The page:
A failed defined benefit pension scheme has been lifted out of the Pension Protection Fund for the first time in its history, the lifeboat fund has confirmed.
The scheme in question had been attached to car parts supplier Covpress, which went into administration in September 2016.
That resulted in the PPF taking over responsibility for the DB scheme.
However, following the purchase of Covpress by Liberty House, the latter agreed to rescue the scheme from the PPF.
A spokesperson for the PPF confirmed it was the first time a new company had lifted a scheme out of the lifeboat fund.
The spokesperson said: "The PPF acts as a safety net for scheme members whose sponsoring employer has gone into administration, providing them with compensation for their retirement savings.
"In this instance we were not needed as the purchaser of the Covpress business voluntarily agreed to take on responsibility for the pension scheme. This has achieved a better result for the scheme members and the PPF."
Timothy Sharples, partner with pension specialists Lane Clark & Peacock LLP, who advised Liberty said: “LCP was able to help Liberty House to assess whether the potential advantages from the purchase would be sufficient to cover the additional risks that the business would have from the pension scheme.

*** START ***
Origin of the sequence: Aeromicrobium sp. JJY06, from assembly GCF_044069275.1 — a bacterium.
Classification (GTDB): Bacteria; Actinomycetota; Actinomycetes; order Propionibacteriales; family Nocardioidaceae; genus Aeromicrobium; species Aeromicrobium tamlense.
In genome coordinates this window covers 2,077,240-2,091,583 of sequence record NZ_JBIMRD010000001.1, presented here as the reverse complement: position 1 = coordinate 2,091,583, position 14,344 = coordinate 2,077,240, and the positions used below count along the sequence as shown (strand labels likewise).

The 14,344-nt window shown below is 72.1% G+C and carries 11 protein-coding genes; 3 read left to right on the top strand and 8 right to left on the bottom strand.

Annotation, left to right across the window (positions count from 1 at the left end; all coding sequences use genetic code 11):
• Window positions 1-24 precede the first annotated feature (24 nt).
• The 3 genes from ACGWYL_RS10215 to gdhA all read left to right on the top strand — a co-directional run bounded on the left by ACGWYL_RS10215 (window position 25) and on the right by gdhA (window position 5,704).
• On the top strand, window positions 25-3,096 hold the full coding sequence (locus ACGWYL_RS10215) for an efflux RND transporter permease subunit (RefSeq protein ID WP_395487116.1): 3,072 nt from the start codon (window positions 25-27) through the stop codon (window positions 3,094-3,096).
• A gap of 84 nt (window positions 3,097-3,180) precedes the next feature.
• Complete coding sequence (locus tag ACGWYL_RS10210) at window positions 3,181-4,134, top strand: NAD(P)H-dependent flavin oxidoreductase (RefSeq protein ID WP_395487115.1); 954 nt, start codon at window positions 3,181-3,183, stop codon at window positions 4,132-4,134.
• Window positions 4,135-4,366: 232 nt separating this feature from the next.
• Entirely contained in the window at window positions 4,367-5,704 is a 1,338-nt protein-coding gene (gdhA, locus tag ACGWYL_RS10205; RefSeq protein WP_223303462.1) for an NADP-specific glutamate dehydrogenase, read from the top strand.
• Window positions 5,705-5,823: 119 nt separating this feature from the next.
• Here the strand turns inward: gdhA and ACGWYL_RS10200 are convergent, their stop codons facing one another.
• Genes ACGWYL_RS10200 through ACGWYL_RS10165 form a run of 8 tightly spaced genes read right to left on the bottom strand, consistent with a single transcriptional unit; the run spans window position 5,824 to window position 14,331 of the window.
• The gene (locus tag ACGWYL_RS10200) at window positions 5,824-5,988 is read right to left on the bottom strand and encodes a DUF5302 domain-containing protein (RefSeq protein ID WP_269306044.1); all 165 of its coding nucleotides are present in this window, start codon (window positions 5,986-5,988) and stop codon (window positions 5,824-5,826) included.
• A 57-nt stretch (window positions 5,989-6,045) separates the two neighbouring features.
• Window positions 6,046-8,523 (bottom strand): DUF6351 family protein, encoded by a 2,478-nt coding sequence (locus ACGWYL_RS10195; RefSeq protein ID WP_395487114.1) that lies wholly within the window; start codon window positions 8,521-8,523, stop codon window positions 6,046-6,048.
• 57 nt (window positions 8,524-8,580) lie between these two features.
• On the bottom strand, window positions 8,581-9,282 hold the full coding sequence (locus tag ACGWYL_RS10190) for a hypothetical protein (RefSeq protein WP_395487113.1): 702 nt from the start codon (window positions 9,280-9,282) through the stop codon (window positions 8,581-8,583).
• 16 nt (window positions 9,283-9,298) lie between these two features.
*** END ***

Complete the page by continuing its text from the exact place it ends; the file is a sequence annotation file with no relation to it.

"The solution is a good outcome for all the parties concerned; particularly the members of the pension scheme who can now look forward to receiving their benefits in full rather than reduced benefits from the Pension Protection Fund.”
Members of schemes that fall into the PPF must take a 10 per cent cut to their benefits.
Alan Solomons, director of Alpha Investments & Financial Planning, said he did not expect many companies to follow the lead of Liberty House.
He said most potential buyers of struggling businesses with large pension deficits would prefer to leave them to "go belly up and let the PPF pick up the tab".
He said the PPF's 90 per cent guarantee sounded okay, but pointed out that it had a cap of just over £37,000 a year.
"If you're looking forward to a pension of £60,000 a year, and then find out you're only going to get £37,000 a year, that would be absolutely calamitous to you," he said.